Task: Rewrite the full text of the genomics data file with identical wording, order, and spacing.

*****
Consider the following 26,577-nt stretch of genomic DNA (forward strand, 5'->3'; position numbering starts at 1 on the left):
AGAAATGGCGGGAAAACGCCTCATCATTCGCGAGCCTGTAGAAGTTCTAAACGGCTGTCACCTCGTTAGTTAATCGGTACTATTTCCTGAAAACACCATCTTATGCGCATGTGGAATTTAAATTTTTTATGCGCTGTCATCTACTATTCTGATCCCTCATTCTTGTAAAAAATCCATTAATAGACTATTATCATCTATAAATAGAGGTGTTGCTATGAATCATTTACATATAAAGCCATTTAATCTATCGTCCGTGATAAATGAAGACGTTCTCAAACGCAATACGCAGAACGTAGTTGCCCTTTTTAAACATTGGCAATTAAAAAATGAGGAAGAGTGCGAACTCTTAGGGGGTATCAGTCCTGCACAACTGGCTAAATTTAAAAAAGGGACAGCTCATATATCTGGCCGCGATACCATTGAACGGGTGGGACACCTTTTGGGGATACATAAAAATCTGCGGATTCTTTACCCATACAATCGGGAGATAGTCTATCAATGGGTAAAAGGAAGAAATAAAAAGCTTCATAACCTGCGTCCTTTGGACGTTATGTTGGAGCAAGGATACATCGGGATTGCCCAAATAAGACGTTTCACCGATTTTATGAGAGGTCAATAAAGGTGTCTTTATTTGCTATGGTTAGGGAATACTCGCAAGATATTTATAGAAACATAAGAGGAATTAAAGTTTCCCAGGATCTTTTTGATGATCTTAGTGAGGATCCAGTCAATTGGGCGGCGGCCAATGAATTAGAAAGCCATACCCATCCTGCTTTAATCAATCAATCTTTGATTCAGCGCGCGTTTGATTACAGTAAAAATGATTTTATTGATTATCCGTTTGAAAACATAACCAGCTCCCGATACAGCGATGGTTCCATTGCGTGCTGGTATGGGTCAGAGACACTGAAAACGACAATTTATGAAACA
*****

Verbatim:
Consider the following 26,577-nt stretch of genomic DNA (forward strand, 5'->3'; position numbering starts at 1 on the left):
AGAAATGGCGGGAAAACGCCTCATCATTCGCGAGCCTGTAGAAGTTCTAAACGGCTGTCACCTCGTTAGTTAATCGGTACTATTTCCTGAAAACACCATCTTATGCGCATGTGGAATTTAAATTTTTTATGCGCTGTCATCTACTATTCTGATCCCTCATTCTTGTAAAAAATCCATTAATAGACTATTATCATCTATAAATAGAGGTGTTGCTATGAATCATTTACATATAAAGCCATTTAATCTATCGTCCGTGATAAATGAAGACGTTCTCAAACGCAATACGCAGAACGTAGTTGCCCTTTTTAAACATTGGCAATTAAAAAATGAGGAAGAGTGCGAACTCTTAGGGGGTATCAGTCCTGCACAACTGGCTAAATTTAAAAAAGGGACAGCTCATATATCTGGCCGCGATACCATTGAACGGGTGGGACACCTTTTGGGGATACATAAAAATCTGCGGATTCTTTACCCATACAATCGGGAGATAGTCTATCAATGGGTAAAAGGAAGAAATAAAAAGCTTCATAACCTGCGTCCTTTGGACGTTATGTTGGAGCAAGGATACATCGGGATTGCCCAAATAAGACGTTTCACCGATTTTATGAGAGGTCAATAAAGGTGTCTTTATTTGCTATGGTTAGGGAATACTCGCAAGATATTTATAGAAACATAAGAGGAATTAAAGTTTCCCAGGATCTTTTTGATGATCTTAGTGAGGATCCAGTCAATTGGGCGGCGGCCAATGAATTAGAAAGCCATACCCATCCTGCTTTAATCAATCAATCTTTGATTCAGCGCGCGTTTGATTACAGTAAAAATGATTTTATTGATTATCCGTTTGAAAACATAACCAGCTCCCGATACAGCGATGGTTCCATTGCGTGCTGGTATGGGTCAGAGACACTGAAAACGACAATTTATGAAACA